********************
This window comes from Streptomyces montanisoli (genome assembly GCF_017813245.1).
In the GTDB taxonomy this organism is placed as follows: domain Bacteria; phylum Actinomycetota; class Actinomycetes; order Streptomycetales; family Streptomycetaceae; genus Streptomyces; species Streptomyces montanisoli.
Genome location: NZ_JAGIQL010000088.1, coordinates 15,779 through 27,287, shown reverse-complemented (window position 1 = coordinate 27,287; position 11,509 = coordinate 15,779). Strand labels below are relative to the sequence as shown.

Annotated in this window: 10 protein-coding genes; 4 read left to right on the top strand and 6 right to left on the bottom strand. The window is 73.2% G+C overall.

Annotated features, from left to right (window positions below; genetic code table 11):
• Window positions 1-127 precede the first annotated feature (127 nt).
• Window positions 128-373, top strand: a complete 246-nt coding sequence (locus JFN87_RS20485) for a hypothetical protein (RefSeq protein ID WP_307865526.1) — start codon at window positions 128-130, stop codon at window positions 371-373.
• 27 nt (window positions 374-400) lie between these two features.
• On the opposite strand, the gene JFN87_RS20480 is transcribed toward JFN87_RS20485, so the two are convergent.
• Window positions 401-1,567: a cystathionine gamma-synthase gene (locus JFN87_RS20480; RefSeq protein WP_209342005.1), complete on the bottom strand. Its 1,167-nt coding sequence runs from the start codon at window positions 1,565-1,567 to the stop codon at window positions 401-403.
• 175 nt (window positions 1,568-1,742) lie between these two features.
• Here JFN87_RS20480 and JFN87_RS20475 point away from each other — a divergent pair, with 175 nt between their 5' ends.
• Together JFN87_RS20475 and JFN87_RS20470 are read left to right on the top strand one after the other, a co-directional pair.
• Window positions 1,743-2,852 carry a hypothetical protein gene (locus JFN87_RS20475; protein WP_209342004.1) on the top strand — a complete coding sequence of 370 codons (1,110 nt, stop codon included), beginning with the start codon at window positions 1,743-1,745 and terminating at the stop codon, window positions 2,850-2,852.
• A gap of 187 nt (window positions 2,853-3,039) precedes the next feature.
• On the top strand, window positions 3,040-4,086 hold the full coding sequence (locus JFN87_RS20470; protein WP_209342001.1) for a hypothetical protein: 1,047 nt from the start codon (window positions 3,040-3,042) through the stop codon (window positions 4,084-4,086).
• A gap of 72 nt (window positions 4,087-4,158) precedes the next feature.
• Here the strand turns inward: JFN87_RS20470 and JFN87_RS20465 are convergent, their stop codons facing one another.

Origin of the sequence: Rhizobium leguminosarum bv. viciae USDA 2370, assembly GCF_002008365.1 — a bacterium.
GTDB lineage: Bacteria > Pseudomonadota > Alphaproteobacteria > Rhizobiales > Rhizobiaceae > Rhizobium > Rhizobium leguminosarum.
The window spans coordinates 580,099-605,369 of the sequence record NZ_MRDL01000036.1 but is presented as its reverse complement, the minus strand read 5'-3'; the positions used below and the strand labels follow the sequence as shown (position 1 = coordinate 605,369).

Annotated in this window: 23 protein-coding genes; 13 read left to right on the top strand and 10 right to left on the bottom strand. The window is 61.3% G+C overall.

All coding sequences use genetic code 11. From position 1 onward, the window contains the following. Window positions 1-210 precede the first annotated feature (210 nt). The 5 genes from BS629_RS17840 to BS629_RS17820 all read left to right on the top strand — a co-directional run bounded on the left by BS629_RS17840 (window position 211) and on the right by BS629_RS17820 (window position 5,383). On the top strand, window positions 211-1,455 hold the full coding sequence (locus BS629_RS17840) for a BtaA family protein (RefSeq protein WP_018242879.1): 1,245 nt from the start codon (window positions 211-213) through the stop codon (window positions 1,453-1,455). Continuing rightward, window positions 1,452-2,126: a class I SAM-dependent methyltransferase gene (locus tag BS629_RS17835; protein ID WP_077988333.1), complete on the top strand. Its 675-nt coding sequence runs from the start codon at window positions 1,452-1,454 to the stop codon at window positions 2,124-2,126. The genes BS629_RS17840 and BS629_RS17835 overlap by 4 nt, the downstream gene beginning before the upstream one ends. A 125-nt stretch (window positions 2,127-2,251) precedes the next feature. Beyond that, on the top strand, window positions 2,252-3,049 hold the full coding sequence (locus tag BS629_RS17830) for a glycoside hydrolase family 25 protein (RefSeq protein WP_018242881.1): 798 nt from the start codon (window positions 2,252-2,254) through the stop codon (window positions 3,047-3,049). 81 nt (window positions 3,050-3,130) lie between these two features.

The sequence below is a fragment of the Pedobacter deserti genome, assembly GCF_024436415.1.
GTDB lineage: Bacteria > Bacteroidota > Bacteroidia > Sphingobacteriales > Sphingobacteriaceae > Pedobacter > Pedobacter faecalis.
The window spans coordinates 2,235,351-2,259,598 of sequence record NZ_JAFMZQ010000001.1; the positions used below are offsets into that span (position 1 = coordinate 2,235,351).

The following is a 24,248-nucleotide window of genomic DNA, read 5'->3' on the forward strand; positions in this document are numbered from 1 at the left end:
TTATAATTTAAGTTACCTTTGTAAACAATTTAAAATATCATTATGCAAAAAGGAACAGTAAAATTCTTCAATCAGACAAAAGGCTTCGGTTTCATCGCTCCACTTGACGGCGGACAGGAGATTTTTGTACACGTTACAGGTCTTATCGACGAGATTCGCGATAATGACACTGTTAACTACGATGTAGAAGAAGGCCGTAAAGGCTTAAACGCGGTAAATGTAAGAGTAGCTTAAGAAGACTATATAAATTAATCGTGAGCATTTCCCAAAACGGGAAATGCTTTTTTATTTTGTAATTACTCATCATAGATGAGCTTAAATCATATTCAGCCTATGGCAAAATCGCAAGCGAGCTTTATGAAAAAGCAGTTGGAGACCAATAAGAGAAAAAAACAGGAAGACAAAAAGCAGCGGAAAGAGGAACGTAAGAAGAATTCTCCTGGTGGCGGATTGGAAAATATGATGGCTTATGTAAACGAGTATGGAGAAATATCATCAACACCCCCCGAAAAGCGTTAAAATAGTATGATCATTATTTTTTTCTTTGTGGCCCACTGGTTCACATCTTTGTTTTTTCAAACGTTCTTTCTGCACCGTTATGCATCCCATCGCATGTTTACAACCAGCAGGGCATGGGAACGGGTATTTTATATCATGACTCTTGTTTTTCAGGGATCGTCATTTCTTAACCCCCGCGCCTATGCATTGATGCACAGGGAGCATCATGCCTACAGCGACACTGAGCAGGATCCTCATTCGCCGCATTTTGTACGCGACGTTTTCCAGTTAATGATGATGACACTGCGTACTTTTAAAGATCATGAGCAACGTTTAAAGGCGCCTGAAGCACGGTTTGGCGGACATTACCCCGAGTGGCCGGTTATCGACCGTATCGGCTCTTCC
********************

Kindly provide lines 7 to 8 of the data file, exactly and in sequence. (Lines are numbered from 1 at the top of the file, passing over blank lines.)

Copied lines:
• Window positions 128-373, top strand: a complete 246-nt coding sequence (locus JFN87_RS20485) for a hypothetical protein (RefSeq protein ID WP_307865526.1) — start codon at window positions 128-130, stop codon at window positions 371-373.
• 27 nt (window positions 374-400) lie between these two features.